Rachel Eubanks is a visual journalism and publication management student at The University of Georgia. Her long-term portrait and interview project Boss Bitches of Athens focuses on feminist and LGBT communities in Athens, giving insight into what it's like to be an independent woman in the South.
How did your interest in your medium begin and how did you arrive at your current style?
I began making photographs and learning about the process of documentary photography about a year and a half ago. I squeezed my way into an introductory photojournalism class at Grady College, the journalism school at The University of Georgia, which will be my alma mater come May. After gaining acceptance into the small visual journalism program at the college, I've developed my photographic style by learning to "fail faster," or by attempting to push myself, even if that means failing on the first try.
How do you choose your subjects?
Most often, my subjects and I find each other unexpectedly.The most meaningful stories I've been able to tell have been the results of being open, listening well, and maintaining a curiosity for where my subjects can take me. Most recently, I worked with a local drag queen named Semaj Onyx Coxring, who I met through an artist and neighbor of mine named Tennessee Loveless. Athens is a pretty small town, so when people have ideas that might fit with my work or know folks they think I should meet, they can always just give me a call. I'm very grateful to live in a town filled with residents who live to create art and meet like-minded people.
Who have been some of your biggest influences or your best teachers?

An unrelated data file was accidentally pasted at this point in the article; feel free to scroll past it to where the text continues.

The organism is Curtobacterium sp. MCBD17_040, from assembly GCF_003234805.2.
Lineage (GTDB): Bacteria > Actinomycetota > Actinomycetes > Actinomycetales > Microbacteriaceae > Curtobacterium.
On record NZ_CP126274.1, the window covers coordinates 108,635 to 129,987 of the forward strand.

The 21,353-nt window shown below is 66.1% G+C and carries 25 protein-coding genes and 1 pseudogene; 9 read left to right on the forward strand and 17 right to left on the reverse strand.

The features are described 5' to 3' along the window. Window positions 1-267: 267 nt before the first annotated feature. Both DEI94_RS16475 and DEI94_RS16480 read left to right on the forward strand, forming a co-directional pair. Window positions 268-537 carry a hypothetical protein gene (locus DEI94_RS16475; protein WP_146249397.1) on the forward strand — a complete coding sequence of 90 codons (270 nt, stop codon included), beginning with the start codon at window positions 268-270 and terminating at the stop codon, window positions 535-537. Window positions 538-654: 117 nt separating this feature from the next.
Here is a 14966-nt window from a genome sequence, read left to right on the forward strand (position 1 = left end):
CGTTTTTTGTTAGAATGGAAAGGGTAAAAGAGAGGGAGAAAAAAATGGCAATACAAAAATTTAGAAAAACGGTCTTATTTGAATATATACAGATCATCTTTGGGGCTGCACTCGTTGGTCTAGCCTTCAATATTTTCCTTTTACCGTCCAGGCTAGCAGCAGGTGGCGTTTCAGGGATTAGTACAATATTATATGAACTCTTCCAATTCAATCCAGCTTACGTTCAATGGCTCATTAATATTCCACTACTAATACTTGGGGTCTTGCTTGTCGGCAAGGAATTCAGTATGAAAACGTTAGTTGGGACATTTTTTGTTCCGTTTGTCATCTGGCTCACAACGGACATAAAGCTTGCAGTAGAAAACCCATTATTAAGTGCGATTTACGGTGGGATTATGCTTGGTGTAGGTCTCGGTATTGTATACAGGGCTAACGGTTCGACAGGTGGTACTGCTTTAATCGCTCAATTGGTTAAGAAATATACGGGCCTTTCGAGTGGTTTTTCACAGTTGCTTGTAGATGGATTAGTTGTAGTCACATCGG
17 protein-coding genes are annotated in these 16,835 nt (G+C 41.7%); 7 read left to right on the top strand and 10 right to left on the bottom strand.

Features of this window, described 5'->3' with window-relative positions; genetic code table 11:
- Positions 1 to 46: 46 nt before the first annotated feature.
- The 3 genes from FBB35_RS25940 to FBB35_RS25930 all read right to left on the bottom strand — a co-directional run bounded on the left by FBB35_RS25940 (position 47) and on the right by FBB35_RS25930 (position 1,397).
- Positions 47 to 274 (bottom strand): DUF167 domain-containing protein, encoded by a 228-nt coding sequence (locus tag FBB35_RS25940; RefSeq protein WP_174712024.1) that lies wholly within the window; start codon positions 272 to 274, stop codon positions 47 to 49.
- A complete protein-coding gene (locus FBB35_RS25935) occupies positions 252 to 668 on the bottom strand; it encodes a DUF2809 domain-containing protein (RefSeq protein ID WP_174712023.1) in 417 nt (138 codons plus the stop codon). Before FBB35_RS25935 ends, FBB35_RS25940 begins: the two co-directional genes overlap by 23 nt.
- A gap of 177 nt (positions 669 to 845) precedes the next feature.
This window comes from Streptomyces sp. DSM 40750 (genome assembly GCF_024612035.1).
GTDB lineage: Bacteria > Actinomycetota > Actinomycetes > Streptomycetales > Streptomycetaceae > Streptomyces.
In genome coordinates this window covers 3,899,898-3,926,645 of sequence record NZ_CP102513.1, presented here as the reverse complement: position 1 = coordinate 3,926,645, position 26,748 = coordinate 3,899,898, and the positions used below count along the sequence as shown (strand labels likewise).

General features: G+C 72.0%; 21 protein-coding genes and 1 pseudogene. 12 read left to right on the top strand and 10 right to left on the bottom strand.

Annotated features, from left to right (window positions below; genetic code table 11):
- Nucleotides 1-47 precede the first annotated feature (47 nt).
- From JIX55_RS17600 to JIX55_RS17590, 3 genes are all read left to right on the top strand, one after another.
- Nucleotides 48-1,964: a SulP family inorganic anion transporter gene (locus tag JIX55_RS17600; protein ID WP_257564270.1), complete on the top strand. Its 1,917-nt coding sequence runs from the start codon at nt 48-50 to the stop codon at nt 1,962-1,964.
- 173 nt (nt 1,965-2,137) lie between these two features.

My most influential teacher for my visual journalism work has been Mark Johnson, the head of UGAVJ, or my university's photojournalism department. Over three semesters of photo classes with Mark, I learned how to be an honest witness –– a storyteller capable of treating subjects with respect and honoring the story above the self. This can be a tough way to live, as I would often rather post a selfie than reveal my professional work, but I think that this basis of journalistic ethic has shown me how to present myself and my work with honesty.
Do you have a creative or artistic peer group in your area that you're a part of? What opportunities are there for artists like yourself in your area?
Athens, Georgia, is known as a place where artists can live and work without much interference (and as a city with hella cheap rent). You can run into Michael Stipe at the local thrift store or see Kevin Barnes grabbing doughnuts with his daughter, which I think is pretty wild. A friend of mine even lives in the house that the B-52s used to call home. This small city is creative, but competitive because of its size. But there is always something going on in multiple facets of the art scene (visual, musical, culinary), which makes Athens feel very alive.
The artists I find most inspiring right now would be Kristine Leschper of the band Mothers, the ladies behind Beauty Everyday, a blog and book recently featured on Design Sponge, photographer Jim Fiscus, and my friend, Sarah Kennedy, a screenprint artist and very inspiring feminist.
Where do you go to draw inspiration?
I am constantly inspired by the feminist community in my town. Specifically in my peer group, I know many ladies who identify as feminists and create art foremost for their own pleasure. In journalism school, I learned to sacrifice my viewpoint for the purity of my stories, but these ladies have shown me that I can create art to better understand myself while also connecting with others on a deeper level.
Tell me about a recent, current, or upcoming project or exhibition.
For the past six months, I've been working on a blog called Boss Bitches of Athens, which features creative women in my community and their experiences as women living in the South. You can see more at bossbitchesofathens.tumblr.com.